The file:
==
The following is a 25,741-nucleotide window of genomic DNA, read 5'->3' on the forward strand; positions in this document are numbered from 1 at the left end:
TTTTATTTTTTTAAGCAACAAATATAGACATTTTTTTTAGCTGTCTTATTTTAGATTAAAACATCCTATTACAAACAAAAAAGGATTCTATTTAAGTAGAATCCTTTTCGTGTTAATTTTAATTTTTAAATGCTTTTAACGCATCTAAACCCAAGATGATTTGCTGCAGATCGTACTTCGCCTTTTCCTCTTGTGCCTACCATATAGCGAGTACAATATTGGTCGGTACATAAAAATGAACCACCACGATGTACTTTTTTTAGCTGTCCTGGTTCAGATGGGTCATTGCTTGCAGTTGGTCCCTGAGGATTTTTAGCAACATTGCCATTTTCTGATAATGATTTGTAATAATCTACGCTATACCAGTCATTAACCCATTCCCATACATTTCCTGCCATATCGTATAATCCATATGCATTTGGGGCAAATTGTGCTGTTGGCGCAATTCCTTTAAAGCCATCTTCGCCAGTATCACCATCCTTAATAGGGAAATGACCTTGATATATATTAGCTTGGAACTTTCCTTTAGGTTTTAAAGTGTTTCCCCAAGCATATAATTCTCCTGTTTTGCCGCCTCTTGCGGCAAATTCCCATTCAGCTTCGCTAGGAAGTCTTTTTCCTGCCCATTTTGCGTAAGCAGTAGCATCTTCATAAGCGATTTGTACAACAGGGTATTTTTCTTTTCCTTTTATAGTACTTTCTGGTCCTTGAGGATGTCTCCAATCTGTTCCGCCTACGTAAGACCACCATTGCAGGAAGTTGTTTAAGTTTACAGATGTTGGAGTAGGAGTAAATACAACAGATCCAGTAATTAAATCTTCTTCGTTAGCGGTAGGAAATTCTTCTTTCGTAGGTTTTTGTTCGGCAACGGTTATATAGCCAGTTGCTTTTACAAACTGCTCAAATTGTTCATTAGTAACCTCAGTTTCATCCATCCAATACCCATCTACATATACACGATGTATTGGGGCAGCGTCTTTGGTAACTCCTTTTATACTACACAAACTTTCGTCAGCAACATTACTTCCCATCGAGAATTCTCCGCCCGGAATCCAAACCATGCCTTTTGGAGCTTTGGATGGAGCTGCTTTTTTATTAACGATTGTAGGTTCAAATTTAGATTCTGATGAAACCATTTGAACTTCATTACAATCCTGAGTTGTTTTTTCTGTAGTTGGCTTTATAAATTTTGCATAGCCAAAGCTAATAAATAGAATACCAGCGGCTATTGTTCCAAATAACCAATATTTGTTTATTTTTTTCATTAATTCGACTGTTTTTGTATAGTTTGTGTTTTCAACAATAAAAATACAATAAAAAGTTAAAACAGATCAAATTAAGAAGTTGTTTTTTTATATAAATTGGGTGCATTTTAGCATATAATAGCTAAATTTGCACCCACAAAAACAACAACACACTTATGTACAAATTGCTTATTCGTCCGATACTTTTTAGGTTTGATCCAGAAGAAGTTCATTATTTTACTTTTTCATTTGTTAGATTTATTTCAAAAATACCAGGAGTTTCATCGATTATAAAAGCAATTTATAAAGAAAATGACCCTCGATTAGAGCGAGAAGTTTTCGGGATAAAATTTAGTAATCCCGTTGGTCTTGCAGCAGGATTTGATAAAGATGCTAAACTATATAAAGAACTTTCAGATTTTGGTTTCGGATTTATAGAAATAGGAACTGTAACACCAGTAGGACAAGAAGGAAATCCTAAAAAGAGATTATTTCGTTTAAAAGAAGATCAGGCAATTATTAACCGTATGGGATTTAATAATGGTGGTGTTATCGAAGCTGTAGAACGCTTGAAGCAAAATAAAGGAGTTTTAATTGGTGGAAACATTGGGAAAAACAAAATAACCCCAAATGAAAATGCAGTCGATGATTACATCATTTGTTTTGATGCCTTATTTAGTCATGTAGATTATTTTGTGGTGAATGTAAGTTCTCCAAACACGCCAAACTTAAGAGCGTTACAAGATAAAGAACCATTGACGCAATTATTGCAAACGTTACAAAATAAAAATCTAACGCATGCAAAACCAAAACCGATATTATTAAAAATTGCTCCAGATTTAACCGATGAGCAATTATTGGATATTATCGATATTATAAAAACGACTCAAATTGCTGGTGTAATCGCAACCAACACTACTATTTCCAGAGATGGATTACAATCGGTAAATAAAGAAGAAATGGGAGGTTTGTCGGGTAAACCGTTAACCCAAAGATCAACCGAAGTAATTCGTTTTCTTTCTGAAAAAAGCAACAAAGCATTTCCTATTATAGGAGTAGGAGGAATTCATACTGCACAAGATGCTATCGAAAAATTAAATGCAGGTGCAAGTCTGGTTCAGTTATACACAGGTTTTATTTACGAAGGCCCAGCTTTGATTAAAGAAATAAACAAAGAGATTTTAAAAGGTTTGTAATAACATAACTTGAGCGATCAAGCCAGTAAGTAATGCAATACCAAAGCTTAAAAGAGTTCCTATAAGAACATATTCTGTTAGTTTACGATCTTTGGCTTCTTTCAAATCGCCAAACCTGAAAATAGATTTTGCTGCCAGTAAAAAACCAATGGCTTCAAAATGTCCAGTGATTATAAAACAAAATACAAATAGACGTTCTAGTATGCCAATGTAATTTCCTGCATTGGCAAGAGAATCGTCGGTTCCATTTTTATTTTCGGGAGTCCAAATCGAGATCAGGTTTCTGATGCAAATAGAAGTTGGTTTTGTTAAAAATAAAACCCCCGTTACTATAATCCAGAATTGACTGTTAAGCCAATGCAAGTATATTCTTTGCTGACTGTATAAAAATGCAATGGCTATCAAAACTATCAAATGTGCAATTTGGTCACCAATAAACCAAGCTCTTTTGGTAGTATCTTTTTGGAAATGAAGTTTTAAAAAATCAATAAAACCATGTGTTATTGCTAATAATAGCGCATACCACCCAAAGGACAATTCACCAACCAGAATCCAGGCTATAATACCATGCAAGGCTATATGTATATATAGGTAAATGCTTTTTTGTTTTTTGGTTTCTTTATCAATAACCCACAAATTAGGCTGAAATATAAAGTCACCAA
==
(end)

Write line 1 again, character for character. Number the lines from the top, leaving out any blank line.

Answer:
The following is a 25,741-nucleotide window of genomic DNA, read 5'->3' on the forward strand; positions in this document are numbered from 1 at the left end: